In most cases, it takes until 6 or 8 weeks until you start to – for lack of a better phrase – feel pregnant. So the earlier you get those two pink lines or a “congrats” from your care provider, the fewer symptoms you are likely to have right when you discover you are pregnancy.
Perhaps you go through those early weeks processing your impending reality and getting everything ready. Or maybe it was morning sickness symptoms themselves that let you know something was up. No matter when morning sickness hits, you know it when it does. Life changes, and you need relief.
What is Morning Sickness?
I know you don’t feel like it in the moment, but morning sickness is a pretty good sign that your body is doing what it needs to do to grow your baby. That’s not to say that a lack of morning sickness symptoms would be a bad sign. It’s just another notch on the “range of normal” you’ll grow used to hearing about as you move through pregnancy and parenthood.
Within that range of normal, you might have morning sickness symptoms early on, late in the pregnancy, or everything in between. It may come on hard and fast or sneak up slowly. The term morning sickness implies a standard expectation, but it may be a misnomer for you. It may be in the morning only or at any point throughout the day.
In other words, morning sickness symptoms vary based on the mother, the growing baby, and even the day.
Why? It seems to be a reaction to hCG levels in the body that won’t be diluted until your blood volume increases later in the pregnancy. Biological purposes might include protecting the mother from potential dietary dangers – but in overkill – or an indicator of digestive panic when you might not be eating enough to sustain both you and the baby. With your metabolism speeding up, blood sugar crashes happen much sooner than when you aren’t pregnant, which can lead to nausea and weakness.
Whatever the reason, we know that a range of morning sickness symptoms is normal, from none at all to rather pervasive. When morning sickness turns into intense and very frequent vomiting, it’s likely to be hyperemesis gravida, a more severe sickness that needs attention from your care provider to slow the vomiting and prevent dehydration.
How to Relieve Morning Sickness Symptoms
One of the primary tenants of midwifery care is that pregnancy is not an illness. Unfortunately, a lot of the symptoms, especially early on, can feel that way. Not only morning sickness symptoms, but weakness, exhaustion and a generally ill feeling can seem to take over.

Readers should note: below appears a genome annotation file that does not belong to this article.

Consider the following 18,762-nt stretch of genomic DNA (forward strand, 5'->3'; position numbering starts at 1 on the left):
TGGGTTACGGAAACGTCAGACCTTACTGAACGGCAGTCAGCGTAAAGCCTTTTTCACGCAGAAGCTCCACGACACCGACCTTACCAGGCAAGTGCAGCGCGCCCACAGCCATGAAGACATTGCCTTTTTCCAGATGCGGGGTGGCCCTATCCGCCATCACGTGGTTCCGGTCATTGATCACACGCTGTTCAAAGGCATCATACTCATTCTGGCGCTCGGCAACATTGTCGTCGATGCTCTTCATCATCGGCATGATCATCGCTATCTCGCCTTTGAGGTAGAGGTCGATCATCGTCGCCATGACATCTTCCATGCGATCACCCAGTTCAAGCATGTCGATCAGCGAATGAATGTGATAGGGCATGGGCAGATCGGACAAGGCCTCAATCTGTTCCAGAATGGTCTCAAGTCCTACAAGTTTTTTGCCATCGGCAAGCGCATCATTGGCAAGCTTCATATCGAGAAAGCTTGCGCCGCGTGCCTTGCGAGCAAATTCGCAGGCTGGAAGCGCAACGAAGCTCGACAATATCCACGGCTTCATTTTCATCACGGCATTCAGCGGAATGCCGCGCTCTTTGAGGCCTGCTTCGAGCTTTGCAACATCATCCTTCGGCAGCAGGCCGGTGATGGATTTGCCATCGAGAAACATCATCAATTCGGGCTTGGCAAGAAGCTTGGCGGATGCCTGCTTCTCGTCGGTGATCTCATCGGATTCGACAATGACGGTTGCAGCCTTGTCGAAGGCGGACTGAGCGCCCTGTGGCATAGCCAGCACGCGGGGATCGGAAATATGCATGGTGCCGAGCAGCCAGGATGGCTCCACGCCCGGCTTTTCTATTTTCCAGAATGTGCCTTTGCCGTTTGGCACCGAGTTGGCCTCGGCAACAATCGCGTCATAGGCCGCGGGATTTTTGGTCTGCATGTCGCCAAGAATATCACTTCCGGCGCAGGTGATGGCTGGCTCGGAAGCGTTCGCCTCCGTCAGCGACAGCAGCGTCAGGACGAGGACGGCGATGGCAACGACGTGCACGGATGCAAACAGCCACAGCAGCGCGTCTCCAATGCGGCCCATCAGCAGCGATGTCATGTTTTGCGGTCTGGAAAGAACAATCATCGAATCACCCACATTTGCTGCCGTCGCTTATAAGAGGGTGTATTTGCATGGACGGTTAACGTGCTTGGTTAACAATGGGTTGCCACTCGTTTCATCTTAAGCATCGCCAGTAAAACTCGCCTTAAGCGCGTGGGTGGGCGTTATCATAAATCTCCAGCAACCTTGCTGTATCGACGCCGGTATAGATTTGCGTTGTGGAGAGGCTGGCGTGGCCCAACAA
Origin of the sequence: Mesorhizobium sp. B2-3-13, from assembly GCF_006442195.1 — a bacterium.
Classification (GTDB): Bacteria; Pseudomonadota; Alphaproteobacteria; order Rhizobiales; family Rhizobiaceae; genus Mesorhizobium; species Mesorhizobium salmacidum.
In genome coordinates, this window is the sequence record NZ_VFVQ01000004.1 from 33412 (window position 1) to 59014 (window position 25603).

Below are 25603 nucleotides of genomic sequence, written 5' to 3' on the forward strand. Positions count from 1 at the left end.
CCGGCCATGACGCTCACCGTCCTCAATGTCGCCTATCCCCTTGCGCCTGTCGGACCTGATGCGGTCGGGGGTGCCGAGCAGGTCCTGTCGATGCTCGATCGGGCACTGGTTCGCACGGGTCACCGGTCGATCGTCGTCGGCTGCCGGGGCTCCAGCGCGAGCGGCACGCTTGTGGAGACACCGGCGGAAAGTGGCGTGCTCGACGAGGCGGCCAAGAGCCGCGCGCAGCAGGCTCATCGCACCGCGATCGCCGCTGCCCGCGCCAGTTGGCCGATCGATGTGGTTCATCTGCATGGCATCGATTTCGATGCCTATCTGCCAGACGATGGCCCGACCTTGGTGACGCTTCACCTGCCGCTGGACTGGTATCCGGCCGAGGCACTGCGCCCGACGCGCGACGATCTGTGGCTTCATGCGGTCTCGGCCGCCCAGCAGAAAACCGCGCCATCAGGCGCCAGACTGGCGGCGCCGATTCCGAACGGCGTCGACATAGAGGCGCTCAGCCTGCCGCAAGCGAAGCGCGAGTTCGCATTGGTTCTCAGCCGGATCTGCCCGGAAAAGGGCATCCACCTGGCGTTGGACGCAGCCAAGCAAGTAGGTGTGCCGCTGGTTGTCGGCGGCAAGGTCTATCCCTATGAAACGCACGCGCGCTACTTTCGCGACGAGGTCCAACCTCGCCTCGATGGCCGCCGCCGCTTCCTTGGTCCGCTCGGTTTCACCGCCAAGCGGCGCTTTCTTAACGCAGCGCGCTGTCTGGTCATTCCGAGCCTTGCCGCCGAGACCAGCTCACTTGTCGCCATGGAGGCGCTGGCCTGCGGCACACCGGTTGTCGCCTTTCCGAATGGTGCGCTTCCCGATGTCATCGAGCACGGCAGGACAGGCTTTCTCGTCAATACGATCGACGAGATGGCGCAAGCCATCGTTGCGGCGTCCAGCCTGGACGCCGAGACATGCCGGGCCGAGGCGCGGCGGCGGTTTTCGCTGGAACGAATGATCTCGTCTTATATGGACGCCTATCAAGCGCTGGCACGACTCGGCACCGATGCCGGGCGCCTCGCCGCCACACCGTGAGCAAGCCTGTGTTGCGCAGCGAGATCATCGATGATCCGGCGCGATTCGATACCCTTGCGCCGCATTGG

Each mother’s pregnancy will be different, but there are some tried and true things you can do to help relieve those terrible symptoms and begin to settle into the pregnancy.
Keep Blood Sugar in Check
In order to keep your metabolism busy and blood sugar in check, try to eat small, frequent meals. Protein is definitely important, but start with something sweet and plain like a bite of fruit or some crackers. Once you feel better, you can try to follow it up with a protein. Play around with types of protein that you can stomach – cheese and nuts are usually good starters.
Bedtime can get tricky, especially if you are napping or sleeping sporadically. Help prevent the wake-up crashes that morning sickness is named for by keeping a snack by the bed. Before you even get up, and even in the middle of the night, grab your snack to settle your tummy.
Use Herbal Stomach Soothers
Not all herbs can be taken in pregnancy, but there are a few that are excellent for supporting your digestive system as you slog through morning sickness symptoms.
Red raspberry leaf and ginger are both classic herbs for pregnancy and stomach soothing, though they both have a bit of controversy surrounding their safety in early pregnancy. In most cases and uses, I find them to be helpful and perfectly fine when used properly. If you’re concerned, talk with your care provider and an herbalist who is familiar with your health history.
Fennel, peppermint, and lemon are also incredibly soothing for morning sickness symptoms and upset stomachs. A milk thistle supplement supports the liver, which sometimes relieves all of that hard work your body is doing and can result in symptom relief. B-vitamins, though not an herb, are important nutrients that may need to be supplemented.
Sipping an herbal tea like Lady in Waiting can keep you hydrated while delivering soothing herbs to your body. Tinctures like Stomach Soother may deliver faster results when you can’t get much down. You can use both of these throughout pregnancy, when nausea may return in late pregnancy or even during labor. Stomach Soother can be helpful for bouts of colic after baby is born, as well.
Tip: Freeze Lady in Waiting tea into popsicles with a bit of juice to soothe an upset tummy or laboring mama even more.
When Morning Sickness Symptoms Go Too Far
As moms, it’s all too easy for us to power through sickness and write our own needs off when mom guilt takes over. But don’t take excessive morning sickness symptoms lightly. If it’s been 24 hours of frequent vomiting without holding anything down, it’s time to talk to your care provider. Dehydration is too great a risk.
If you’re feeling like you’re on the path to dehydration, try taking a warm (not hot) bath in water, perhaps with chamomile added. Spend right at 20 minutes in the tub, without the water being so hot that you start sweating.
In the first 15 minutes in the tub, your skin will hydrate. In the last 5 minutes, the calming benefits of chamomile will begin to absorb into your skin. More uses for chamomile and perfecting the art of the herbal bath are available in my eBook The Herbal Pregnancy, a free gift to you as you walk this journey into motherhood.